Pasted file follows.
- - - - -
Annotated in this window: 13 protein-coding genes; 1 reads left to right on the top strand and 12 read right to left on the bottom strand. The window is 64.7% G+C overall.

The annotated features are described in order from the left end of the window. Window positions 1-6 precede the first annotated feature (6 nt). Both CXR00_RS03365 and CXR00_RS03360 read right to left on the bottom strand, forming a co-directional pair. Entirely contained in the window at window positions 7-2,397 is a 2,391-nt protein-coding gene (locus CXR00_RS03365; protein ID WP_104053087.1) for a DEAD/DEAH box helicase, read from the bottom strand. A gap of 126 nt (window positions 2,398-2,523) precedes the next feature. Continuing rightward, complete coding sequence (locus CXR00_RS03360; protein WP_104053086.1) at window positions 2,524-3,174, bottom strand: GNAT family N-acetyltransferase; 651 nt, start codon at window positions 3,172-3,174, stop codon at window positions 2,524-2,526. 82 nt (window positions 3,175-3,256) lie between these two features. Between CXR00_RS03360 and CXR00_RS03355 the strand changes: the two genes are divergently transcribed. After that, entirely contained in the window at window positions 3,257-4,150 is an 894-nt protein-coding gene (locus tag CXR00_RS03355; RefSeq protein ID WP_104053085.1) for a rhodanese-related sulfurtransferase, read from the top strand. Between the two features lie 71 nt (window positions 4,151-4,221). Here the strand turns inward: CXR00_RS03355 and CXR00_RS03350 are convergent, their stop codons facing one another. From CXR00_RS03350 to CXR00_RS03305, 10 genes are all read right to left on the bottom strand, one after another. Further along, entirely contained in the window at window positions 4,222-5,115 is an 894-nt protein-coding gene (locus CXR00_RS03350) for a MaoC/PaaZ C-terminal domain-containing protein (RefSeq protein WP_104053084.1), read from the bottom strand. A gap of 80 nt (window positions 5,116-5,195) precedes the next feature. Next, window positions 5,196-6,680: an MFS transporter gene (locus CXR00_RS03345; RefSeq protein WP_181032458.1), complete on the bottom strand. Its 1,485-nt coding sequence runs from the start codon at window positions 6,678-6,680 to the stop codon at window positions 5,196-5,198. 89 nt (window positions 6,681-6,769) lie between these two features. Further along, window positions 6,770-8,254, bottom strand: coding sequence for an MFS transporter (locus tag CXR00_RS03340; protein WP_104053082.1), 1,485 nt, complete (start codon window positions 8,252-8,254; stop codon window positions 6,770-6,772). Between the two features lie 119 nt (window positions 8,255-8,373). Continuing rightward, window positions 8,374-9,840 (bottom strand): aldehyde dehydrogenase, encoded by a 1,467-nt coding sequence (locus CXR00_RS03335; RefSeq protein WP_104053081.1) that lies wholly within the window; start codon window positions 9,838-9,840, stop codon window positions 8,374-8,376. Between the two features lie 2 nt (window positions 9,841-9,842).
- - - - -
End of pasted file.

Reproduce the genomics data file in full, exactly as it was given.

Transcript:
Annotated in this window: 13 protein-coding genes; 1 reads left to right on the top strand and 12 read right to left on the bottom strand. The window is 64.7% G+C overall.

The annotated features are described in order from the left end of the window. Window positions 1-6 precede the first annotated feature (6 nt). Both CXR00_RS03365 and CXR00_RS03360 read right to left on the bottom strand, forming a co-directional pair. Entirely contained in the window at window positions 7-2,397 is a 2,391-nt protein-coding gene (locus CXR00_RS03365; protein ID WP_104053087.1) for a DEAD/DEAH box helicase, read from the bottom strand. A gap of 126 nt (window positions 2,398-2,523) precedes the next feature. Continuing rightward, complete coding sequence (locus CXR00_RS03360; protein WP_104053086.1) at window positions 2,524-3,174, bottom strand: GNAT family N-acetyltransferase; 651 nt, start codon at window positions 3,172-3,174, stop codon at window positions 2,524-2,526. 82 nt (window positions 3,175-3,256) lie between these two features. Between CXR00_RS03360 and CXR00_RS03355 the strand changes: the two genes are divergently transcribed. After that, entirely contained in the window at window positions 3,257-4,150 is an 894-nt protein-coding gene (locus tag CXR00_RS03355; RefSeq protein ID WP_104053085.1) for a rhodanese-related sulfurtransferase, read from the top strand. Between the two features lie 71 nt (window positions 4,151-4,221). Here the strand turns inward: CXR00_RS03355 and CXR00_RS03350 are convergent, their stop codons facing one another. From CXR00_RS03350 to CXR00_RS03305, 10 genes are all read right to left on the bottom strand, one after another. Further along, entirely contained in the window at window positions 4,222-5,115 is an 894-nt protein-coding gene (locus CXR00_RS03350) for a MaoC/PaaZ C-terminal domain-containing protein (RefSeq protein WP_104053084.1), read from the bottom strand. A gap of 80 nt (window positions 5,116-5,195) precedes the next feature. Next, window positions 5,196-6,680: an MFS transporter gene (locus CXR00_RS03345; RefSeq protein WP_181032458.1), complete on the bottom strand. Its 1,485-nt coding sequence runs from the start codon at window positions 6,678-6,680 to the stop codon at window positions 5,196-5,198. 89 nt (window positions 6,681-6,769) lie between these two features. Further along, window positions 6,770-8,254, bottom strand: coding sequence for an MFS transporter (locus tag CXR00_RS03340; protein WP_104053082.1), 1,485 nt, complete (start codon window positions 8,252-8,254; stop codon window positions 6,770-6,772). Between the two features lie 119 nt (window positions 8,255-8,373). Continuing rightward, window positions 8,374-9,840 (bottom strand): aldehyde dehydrogenase, encoded by a 1,467-nt coding sequence (locus CXR00_RS03335; RefSeq protein WP_104053081.1) that lies wholly within the window; start codon window positions 9,838-9,840, stop codon window positions 8,374-8,376. Between the two features lie 2 nt (window positions 9,841-9,842).